20 September 2014

Dr. Unger’s Four Scientific Fouls
By Michael Wolosin, Climate Advisers, 20 September 2014 | An OpEd in today’s New York Times by Yale professor of atmospheric chemistry Nadine Unger starts with the headline “To Save the Planet, Don’t Plant Trees.” The article claims that – contrary to both conventional wisdom and the scientific consensus – planting trees and conserving forests is not an effective solution to climate change. While the headline is eye-catching, and attacking conventional wisdom can attract an editor’s attention, the article’s conclusions simply do not have the backing of science. There are at least four major scientific fouls that need to be called.

As debates on market-based instruments continue, forests continue to be lost
By Romain Pirard, CIFOR Forests News Blog, 20 September 2014 | A few years ago, “carbon cowboys” arrived in the forests of Papua New Guinea and announced to the perplexed Papuans that rich countries would soon pay for the carbon stored in their forests in order to fight against climate change. Today this example seems almost of another era, as forest carbon markets through the Reducing Emissions from Deforestation and forest Degradation (REDD+) mechanism appear moribund. Millions of hectares of natural tropical forests continue to disappear each year, and other market-based instruments are emerging regularly. How will we analyze such instruments? Have we learned the right lessons? Carbon markets were the culmination of a contemporary reflection on environmental (or ecosystem) services. These cover the various benefits that man derives from nature — control of soil erosion, hydrological regulation, maintenance of soil fertility or the enjoyment provided by the beauty of a landscape.

Environmental Funding Bypasses Indigenous Communities
By Amantha Perera, IPS, 20 September 2014 | When she talks about the forests in her native Kalimantan, the Indonesian part of the island of Borneo, Maridiana Deren’s facial expression changes. The calm, almost shy person is transformed into an emotionally charged woman, her fists clench and she stares wide-eyed at whoever is listening to her. “The ‘boohmi’ (earth) is our mother, the forest our air, the water our blood,” says the activist, who has been taking on mining and oil industries operating in her native island for over a decade. Deren, who counts herself among the Dayak people, works as a nurse and has had numerous run-ins with powerful, organised and rich commercial entities. They have sometimes been violent – she was once stabbed and on another occasion rammed by a motorcycle. After years of taking on wealthy corporations, Deren is now facing a new opponent, one she finds even harder to tackle – her own government.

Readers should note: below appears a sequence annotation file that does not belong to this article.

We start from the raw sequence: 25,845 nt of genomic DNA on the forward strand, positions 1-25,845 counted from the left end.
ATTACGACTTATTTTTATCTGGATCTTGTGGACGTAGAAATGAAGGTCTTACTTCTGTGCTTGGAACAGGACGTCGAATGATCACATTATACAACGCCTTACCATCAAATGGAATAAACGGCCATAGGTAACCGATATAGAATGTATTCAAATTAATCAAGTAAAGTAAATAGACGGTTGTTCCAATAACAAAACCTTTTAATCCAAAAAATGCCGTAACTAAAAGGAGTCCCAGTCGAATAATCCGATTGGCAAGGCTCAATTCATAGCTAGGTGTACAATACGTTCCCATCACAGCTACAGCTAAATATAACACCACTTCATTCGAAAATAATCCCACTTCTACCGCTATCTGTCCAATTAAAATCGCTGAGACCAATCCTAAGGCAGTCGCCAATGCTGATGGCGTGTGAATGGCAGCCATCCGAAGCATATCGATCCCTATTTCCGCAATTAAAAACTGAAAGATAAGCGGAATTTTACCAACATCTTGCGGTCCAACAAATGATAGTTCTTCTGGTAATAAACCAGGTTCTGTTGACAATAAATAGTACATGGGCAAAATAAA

Palm oil giants announce deforestation moratorium – effective immediately
mongabay.com, 20 September 2014 | Five of the world’s largest palm oil producers have announced an immediate moratorium on palm oil sourced via clearance of potential high carbon stock forests. On Friday, Asian Agri, IOI Corporation Berhad, Kuala Lumpur Kepong (KLK) Berhad, Musim Mas Group and Sime Darby Plantation said they will suspend forest clearing until they have completed a year-long study that aims to establish a threshold for defining what constitutes high carbon stock (HCS) forest. The move comes after intense campaigning by environmentalists pushed dozens of major palm oil buyers to establish zero deforestation sourcing policies for palm oil, which is one of the top drivers of forest conversion in Malaysia and Indonesia. At the time of the announcement, several major palm oil producers and traders — including Golden Agri-Resources, Wilmar, and Cargill — had already established zero deforestation commitments based on a definition of 35 tons of carbon per hectare…

[Guyana] Over 160 Amerindian villages to tap development funding